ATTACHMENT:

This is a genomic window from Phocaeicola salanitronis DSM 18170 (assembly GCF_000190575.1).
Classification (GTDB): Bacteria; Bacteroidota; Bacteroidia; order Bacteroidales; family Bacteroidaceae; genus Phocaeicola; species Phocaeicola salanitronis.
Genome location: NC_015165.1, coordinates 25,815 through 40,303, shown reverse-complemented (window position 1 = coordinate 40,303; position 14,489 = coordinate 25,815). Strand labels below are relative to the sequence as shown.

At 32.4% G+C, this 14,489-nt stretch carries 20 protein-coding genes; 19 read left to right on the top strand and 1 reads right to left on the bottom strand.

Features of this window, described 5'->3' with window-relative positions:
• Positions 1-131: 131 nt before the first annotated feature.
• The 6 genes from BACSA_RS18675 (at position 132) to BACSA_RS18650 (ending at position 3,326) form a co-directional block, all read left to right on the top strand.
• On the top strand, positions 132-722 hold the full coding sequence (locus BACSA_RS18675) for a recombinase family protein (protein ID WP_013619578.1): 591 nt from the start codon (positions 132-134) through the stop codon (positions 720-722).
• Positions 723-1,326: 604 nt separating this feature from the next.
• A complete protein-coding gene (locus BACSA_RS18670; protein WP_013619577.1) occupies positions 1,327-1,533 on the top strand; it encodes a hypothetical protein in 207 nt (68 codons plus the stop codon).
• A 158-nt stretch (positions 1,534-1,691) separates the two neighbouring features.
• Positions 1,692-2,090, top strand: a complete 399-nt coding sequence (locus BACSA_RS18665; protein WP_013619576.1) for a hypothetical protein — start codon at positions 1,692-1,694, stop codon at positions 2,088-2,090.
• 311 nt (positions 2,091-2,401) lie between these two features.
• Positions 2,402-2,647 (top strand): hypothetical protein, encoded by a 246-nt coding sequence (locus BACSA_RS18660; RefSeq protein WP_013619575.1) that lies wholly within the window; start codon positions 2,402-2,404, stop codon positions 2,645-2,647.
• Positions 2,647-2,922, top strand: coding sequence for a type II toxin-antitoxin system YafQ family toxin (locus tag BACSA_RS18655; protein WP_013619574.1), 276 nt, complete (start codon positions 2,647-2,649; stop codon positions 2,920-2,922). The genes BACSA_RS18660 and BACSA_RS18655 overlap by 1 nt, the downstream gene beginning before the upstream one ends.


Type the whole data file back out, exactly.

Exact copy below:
This is a genomic window from Phocaeicola salanitronis DSM 18170 (assembly GCF_000190575.1).
Classification (GTDB): Bacteria; Bacteroidota; Bacteroidia; order Bacteroidales; family Bacteroidaceae; genus Phocaeicola; species Phocaeicola salanitronis.
Genome location: NC_015165.1, coordinates 25,815 through 40,303, shown reverse-complemented (window position 1 = coordinate 40,303; position 14,489 = coordinate 25,815). Strand labels below are relative to the sequence as shown.

At 32.4% G+C, this 14,489-nt stretch carries 20 protein-coding genes; 19 read left to right on the top strand and 1 reads right to left on the bottom strand.

Features of this window, described 5'->3' with window-relative positions:
• Positions 1-131: 131 nt before the first annotated feature.
• The 6 genes from BACSA_RS18675 (at position 132) to BACSA_RS18650 (ending at position 3,326) form a co-directional block, all read left to right on the top strand.
• On the top strand, positions 132-722 hold the full coding sequence (locus BACSA_RS18675) for a recombinase family protein (protein ID WP_013619578.1): 591 nt from the start codon (positions 132-134) through the stop codon (positions 720-722).
• Positions 723-1,326: 604 nt separating this feature from the next.
• A complete protein-coding gene (locus BACSA_RS18670; protein WP_013619577.1) occupies positions 1,327-1,533 on the top strand; it encodes a hypothetical protein in 207 nt (68 codons plus the stop codon).
• A 158-nt stretch (positions 1,534-1,691) separates the two neighbouring features.
• Positions 1,692-2,090, top strand: a complete 399-nt coding sequence (locus BACSA_RS18665; protein WP_013619576.1) for a hypothetical protein — start codon at positions 1,692-1,694, stop codon at positions 2,088-2,090.
• 311 nt (positions 2,091-2,401) lie between these two features.
• Positions 2,402-2,647 (top strand): hypothetical protein, encoded by a 246-nt coding sequence (locus BACSA_RS18660; RefSeq protein WP_013619575.1) that lies wholly within the window; start codon positions 2,402-2,404, stop codon positions 2,645-2,647.
• Positions 2,647-2,922, top strand: coding sequence for a type II toxin-antitoxin system YafQ family toxin (locus tag BACSA_RS18655; protein WP_013619574.1), 276 nt, complete (start codon positions 2,647-2,649; stop codon positions 2,920-2,922). The genes BACSA_RS18660 and BACSA_RS18655 overlap by 1 nt, the downstream gene beginning before the upstream one ends.